80 feet is the height that Audubon says is the highest tower height that is "safe" for migratory and soaring birds. They have weighed in on the heated birds vs. turbines issue and have stated that, even though it is a fact that birds are killed by turbines they feel that wind turbines are a sound way to produce electricity. Far more birds are killed by domestic cats, cars, collisions with buildings, pesticides and pollution, but these numbers are not well documented because they are not a point source.
We have also discovered that wind turbines are typically white because the first countries that seriously produced turbines felt that white was the color that best blended naturally with their environment. Countries are now beginning to look into other color options to blend in their unique environments. I could watch a moving bright orange turbine all day but I don't think our neighbors would approve. In Vermont, USA, a grayish color is required for all turbines, as this color blends most closely with their skies. We think this alternate standard gray color will work well for us also.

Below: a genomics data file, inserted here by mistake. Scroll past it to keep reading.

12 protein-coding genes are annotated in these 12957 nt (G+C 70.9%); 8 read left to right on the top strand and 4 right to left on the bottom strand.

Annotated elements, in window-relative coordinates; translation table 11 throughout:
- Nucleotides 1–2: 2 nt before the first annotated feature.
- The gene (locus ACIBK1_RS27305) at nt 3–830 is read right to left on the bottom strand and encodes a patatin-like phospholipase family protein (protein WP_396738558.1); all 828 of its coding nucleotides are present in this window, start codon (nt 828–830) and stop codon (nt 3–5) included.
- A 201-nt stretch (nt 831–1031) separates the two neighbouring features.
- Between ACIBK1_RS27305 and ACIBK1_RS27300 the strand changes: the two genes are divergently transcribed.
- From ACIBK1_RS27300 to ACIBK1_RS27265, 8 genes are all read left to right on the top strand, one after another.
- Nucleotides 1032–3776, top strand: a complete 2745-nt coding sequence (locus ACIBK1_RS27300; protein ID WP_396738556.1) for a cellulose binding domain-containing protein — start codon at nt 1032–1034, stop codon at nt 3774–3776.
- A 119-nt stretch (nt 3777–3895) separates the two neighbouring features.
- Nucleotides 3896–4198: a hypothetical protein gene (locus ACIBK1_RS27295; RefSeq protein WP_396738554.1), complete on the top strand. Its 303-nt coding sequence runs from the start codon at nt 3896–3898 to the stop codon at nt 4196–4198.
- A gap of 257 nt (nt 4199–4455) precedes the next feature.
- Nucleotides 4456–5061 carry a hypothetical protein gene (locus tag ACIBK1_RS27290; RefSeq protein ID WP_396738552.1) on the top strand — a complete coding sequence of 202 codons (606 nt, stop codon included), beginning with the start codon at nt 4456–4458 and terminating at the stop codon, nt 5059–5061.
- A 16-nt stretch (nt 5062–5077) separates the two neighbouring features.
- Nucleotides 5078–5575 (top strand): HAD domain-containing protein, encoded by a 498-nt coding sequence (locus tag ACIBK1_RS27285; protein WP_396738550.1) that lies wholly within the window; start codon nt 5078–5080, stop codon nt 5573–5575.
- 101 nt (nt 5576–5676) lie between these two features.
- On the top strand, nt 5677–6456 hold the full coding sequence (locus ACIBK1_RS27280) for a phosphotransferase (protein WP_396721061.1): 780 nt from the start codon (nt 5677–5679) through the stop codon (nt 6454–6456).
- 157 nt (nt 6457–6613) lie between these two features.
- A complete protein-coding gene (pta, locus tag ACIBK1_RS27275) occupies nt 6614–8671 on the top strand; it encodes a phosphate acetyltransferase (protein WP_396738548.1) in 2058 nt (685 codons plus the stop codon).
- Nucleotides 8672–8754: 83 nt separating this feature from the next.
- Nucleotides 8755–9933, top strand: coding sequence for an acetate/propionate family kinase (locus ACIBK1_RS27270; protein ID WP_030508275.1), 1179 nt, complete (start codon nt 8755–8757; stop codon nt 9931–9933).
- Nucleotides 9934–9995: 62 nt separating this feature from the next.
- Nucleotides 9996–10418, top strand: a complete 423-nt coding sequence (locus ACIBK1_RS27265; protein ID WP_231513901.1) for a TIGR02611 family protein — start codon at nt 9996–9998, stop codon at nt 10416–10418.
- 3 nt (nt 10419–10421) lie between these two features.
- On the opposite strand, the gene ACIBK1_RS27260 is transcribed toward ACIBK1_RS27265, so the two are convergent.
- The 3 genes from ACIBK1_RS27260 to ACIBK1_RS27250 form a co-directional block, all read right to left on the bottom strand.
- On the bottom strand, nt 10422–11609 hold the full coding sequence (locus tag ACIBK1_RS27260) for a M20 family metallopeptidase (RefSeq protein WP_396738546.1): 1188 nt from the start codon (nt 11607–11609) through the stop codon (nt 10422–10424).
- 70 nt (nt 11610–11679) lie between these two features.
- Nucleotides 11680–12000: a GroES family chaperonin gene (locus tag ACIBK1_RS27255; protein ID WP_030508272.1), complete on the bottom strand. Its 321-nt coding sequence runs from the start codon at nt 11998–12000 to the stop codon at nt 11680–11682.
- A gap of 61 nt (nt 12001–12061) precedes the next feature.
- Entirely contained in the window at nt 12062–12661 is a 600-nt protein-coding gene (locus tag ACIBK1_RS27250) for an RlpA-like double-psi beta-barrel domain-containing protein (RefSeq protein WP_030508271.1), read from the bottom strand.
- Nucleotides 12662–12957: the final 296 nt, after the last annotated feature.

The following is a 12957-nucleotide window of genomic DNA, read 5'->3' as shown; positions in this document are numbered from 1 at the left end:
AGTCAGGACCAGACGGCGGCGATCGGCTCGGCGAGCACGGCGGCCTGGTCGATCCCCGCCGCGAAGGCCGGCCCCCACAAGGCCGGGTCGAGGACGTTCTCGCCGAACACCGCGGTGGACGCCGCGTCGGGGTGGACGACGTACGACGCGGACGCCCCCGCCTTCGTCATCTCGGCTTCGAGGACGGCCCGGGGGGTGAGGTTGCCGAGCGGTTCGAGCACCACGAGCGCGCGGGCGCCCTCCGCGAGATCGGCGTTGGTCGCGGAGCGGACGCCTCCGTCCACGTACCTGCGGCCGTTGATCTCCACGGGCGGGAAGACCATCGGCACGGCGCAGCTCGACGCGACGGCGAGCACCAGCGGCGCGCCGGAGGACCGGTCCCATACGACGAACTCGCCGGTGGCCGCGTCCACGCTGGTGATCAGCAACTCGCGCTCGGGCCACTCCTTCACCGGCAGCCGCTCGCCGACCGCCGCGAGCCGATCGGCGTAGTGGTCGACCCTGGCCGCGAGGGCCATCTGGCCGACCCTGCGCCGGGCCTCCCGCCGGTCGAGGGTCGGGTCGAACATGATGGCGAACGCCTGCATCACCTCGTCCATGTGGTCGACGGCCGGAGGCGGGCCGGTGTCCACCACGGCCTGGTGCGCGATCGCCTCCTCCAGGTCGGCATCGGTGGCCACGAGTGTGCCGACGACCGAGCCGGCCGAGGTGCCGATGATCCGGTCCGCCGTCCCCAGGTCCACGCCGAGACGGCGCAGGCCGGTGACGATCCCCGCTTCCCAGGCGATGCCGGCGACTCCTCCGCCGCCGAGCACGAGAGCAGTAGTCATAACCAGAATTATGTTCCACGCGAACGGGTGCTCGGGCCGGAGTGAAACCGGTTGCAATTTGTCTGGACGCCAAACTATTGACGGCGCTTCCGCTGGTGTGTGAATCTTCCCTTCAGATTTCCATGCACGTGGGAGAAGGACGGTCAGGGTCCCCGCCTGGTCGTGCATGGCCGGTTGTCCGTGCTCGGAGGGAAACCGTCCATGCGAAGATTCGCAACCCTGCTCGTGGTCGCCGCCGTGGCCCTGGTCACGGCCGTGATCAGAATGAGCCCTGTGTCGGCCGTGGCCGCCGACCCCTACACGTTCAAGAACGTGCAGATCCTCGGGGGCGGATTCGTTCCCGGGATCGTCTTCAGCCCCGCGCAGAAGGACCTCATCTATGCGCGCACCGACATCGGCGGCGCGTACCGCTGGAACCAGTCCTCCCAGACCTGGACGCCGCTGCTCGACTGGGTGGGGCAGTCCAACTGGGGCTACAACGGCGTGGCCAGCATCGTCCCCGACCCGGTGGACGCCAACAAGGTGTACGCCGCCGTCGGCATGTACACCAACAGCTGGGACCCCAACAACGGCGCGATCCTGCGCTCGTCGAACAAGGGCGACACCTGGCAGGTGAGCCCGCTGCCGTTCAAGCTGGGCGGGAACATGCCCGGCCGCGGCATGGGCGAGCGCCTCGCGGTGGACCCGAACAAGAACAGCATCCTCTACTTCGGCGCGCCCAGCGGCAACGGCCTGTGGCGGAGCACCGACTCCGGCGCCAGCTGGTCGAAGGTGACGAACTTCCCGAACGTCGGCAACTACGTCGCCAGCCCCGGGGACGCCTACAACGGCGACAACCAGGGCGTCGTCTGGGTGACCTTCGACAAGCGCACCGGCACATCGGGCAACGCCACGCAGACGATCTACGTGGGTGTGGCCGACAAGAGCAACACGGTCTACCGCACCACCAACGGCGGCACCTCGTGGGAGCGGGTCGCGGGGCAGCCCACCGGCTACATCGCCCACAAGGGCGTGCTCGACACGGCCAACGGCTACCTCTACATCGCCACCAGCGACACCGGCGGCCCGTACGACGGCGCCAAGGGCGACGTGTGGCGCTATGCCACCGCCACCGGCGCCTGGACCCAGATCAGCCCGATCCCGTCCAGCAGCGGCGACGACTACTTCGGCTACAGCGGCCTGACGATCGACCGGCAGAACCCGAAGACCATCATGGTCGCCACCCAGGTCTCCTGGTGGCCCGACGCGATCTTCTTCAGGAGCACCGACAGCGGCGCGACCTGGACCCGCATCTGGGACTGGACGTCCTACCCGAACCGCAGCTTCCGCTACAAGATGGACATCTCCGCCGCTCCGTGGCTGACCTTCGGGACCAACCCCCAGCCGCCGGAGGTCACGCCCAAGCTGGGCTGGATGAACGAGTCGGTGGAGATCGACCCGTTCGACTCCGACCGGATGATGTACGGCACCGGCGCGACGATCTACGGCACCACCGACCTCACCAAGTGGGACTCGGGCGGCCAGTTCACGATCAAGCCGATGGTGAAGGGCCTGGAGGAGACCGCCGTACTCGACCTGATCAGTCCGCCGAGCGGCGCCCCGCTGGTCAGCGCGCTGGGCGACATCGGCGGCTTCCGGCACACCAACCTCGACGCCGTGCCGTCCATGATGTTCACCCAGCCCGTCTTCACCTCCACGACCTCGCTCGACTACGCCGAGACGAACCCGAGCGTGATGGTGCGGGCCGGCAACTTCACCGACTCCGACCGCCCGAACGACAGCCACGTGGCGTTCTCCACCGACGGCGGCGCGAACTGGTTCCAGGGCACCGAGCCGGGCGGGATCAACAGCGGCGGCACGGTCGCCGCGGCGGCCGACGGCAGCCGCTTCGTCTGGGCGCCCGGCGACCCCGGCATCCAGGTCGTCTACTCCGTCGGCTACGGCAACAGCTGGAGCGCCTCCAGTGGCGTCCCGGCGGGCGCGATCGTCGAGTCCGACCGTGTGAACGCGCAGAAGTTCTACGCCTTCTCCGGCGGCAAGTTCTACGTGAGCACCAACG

so we purchased a helium balloon.
would be a good tower location.
Uh-oh the winds are blowing the balloon,...
into a little tree,...
and we weren't able to get a picture with surrounding
ground based landmarks to get a feel of the actual height.
We will have to head out early in the morning to try again.
So the balloon came inside.
At sun rise the next morning I got up
and ready to head out with the balloon.
Uschi had been warming-up for hours on his wheel.